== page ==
What Should I Do If I Owe the IRS But I Don't Have The Money?

Instead of receiving a refund, about 10% of my clients end up owing the IRS an income tax payment on April 15th. It's usually unpleasant because it's a surprise a little less than half of the time. Poop happens.

When it is unexpected, the hopeful question that I'm always asked is this: "Should I file an extension?"

The answer is almost always no.

Here's a simple three step process that I recommend in nearly all situations:

   1 - File your return prior to April 15th (this is the most important step!)

   2 - Pay what you can with your tax return

   3 - Make a plan to pay the rest, either:
          - Whenever you have the money, mail it in to the IRS
          - Set up a payment plan with the IRS (you can do this online)

That's it! 

The important thing to understand about extensions is that they extend the time to FILE, they do not extend the time to PAY. This simple fact is on my Mount Rushmore of good tax advice, along with "Don't Ever Take An Early IRA Distribution, Even If You Really, Really Want To" and "If You're Single With No Dependents, Don't Be a Hero And Just Keep Your Tax Withholding at Single / Zero."

The rules work like this: if you think that you owe a large amount of taxes on April 15th but don't have the energy or the patience to get your return complete by then, you are supposed to make an estimated tax payment of the amount (plus a little extra for good measure), and then when you're able to file you can claim any excess as a refund. That rule kind of defeats the utility of a tax extension if the whole point is to delay the tax payment. Penalties and interest accrue for late payments whether you've filed an extension or not, making extensions functionally useless for someone who can't (or just doesn't want to) write that check off to Uncle Sam.

Probably the most important thing that you can do if you owe income taxes is to get your return filed and accepted prior to April 15th. Simply doing this accomplishes two important things: 1) It alleviates the 25% late filing penalty, which is rather severe on purpose, and 2) it establishes good will with the IRS in that you're a taxpayer that wants to play by the rules and make good on your obligations as a US citizen and/or taxpayer. That will make it easier to ask for them to wipe away any penalties should they arise during the process.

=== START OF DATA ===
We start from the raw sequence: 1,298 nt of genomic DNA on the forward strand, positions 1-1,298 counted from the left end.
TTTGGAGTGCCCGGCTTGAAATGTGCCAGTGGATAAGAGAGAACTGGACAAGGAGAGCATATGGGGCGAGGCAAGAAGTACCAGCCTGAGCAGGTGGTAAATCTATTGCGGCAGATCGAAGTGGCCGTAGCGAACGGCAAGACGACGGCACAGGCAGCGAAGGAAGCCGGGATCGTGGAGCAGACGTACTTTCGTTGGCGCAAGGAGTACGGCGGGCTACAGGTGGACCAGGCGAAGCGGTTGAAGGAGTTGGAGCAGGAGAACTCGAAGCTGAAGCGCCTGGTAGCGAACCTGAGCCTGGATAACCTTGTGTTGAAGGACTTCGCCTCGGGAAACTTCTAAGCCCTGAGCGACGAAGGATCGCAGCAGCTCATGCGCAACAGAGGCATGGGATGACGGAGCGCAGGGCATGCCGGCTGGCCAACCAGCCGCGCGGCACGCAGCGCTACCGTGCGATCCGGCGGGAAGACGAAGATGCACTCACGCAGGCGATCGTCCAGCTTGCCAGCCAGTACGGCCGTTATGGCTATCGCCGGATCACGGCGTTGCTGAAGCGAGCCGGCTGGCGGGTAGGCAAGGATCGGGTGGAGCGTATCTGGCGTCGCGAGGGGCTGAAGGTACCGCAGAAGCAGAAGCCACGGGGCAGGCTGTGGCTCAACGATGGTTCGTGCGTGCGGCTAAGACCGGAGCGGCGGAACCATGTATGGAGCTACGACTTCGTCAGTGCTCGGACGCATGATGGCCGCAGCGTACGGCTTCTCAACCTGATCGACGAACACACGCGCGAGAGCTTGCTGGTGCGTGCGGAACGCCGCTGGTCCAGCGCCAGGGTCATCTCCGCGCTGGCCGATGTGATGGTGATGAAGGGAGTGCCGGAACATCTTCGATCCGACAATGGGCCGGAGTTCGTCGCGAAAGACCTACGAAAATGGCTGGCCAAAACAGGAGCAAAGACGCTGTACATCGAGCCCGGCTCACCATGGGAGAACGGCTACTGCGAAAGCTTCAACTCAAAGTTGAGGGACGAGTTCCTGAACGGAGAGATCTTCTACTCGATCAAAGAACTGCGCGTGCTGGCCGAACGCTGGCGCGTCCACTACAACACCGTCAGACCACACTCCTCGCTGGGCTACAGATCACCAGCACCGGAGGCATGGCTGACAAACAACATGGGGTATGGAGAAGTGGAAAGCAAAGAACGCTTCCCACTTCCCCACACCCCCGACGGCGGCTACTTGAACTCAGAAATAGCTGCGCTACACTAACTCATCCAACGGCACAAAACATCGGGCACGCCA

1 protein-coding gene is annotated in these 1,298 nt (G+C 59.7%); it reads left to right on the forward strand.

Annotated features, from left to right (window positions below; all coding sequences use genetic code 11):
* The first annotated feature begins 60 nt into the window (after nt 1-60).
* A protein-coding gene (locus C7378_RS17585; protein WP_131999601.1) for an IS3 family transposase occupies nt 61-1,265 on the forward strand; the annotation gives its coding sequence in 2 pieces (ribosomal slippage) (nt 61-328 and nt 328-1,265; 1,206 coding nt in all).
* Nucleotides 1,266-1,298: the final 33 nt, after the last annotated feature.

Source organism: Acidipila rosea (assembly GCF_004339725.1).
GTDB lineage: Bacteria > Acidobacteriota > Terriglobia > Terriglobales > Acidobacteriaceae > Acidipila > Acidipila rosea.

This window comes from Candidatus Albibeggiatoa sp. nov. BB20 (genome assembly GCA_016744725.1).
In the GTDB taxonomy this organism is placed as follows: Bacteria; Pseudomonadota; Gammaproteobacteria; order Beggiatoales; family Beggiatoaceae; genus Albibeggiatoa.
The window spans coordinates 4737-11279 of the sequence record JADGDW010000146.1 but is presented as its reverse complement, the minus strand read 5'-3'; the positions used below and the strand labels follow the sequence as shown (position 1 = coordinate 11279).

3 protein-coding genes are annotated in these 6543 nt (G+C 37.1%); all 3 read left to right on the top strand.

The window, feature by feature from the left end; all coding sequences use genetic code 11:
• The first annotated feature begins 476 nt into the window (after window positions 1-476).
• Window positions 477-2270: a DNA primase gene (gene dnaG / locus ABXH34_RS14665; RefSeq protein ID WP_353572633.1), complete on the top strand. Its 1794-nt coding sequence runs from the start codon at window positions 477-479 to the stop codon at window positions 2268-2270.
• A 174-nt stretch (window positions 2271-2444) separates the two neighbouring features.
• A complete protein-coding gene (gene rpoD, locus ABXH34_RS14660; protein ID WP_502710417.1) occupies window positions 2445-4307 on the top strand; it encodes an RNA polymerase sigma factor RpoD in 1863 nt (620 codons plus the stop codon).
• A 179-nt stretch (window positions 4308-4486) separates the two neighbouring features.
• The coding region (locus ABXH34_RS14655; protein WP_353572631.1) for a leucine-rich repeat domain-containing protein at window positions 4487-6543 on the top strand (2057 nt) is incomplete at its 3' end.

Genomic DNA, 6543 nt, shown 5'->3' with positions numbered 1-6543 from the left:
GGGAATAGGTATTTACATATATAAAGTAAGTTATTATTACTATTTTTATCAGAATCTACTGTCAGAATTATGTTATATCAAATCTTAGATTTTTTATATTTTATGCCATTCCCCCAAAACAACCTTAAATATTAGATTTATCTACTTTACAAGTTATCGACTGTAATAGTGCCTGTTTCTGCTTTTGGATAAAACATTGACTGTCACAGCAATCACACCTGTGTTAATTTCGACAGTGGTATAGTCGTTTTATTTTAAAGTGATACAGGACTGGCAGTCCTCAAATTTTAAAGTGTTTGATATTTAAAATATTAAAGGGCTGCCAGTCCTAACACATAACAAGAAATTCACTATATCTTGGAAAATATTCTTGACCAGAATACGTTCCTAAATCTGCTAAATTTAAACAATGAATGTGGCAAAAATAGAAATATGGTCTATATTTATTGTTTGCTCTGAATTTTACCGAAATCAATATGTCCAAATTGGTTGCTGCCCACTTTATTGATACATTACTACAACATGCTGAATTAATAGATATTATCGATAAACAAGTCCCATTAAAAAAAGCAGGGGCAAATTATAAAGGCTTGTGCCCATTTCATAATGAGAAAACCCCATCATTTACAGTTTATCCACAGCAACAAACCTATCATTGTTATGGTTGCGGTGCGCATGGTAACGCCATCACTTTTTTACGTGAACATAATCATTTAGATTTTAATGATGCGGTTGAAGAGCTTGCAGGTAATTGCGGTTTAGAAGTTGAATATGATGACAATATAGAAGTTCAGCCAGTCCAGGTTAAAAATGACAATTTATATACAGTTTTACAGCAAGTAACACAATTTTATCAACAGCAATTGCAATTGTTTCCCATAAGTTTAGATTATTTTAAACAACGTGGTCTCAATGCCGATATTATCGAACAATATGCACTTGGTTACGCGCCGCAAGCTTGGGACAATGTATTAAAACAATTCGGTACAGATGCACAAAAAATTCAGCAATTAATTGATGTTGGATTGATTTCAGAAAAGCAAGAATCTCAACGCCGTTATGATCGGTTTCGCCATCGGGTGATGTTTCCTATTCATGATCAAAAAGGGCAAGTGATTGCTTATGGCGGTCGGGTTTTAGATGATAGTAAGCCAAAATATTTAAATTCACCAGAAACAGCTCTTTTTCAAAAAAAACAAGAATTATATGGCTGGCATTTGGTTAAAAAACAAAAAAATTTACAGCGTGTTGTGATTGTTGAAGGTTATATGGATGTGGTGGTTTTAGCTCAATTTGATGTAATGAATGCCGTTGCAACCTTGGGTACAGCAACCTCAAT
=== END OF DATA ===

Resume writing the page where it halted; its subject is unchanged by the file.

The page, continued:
Thus, procrastinating beyond the deadline because you don't want to write that check and face the ugly truth is one of the most harmful things that you can do. The IRS already has your W-2 and all of your pertinent tax information, so avoiding the inevitable accomplishes nothing.

Once the return is filed, there is no reason to panic. Alarm bells will not go off immediately & you will not lose your driver's license for having a tax liability with the IRS (my friend Peter Reilly says "There will not be IRS commandos surrounding your house and auctioning off all of your possessions on April 16th").

If the balance is relatively small compared to your income, I would just make a plan to aggressively save the necessary funds and then get a check in the mail as close to the deadline as possible. If you'd prefer to save a few bucks, send in whatever you can as soon as you can (for example, pay $1,000 with your tax return, then $500 per month after that). The IRS will credit your account until you're square with the US Treasury. In general, this will work if you can get everything paid off in 12 months or so.

If you have a high balance due and don't think you can make good in a year or so, that's what installment agreements are for. Setting up an installment plan will keep nasty things from happening during the collections process like tax levies and wage garnishment.

In observing behavioral trends in my practice (and personally - I write a large check on April 15th, too, and it's the most painful day of my entire year), I know that people have a natural aversion to paying taxes and will rationalize and justify just about anything to avoid (or delay) doing so. But filing a tax return late that has a balance due is an instant and guaranteed way to unnecessarily increase your liability, since the facts that you have for the prior tax year are going to be the same on April 15th as they will on July 15th.

Do yourself a favor and just file your tax return before the deadline, even if you can't pay.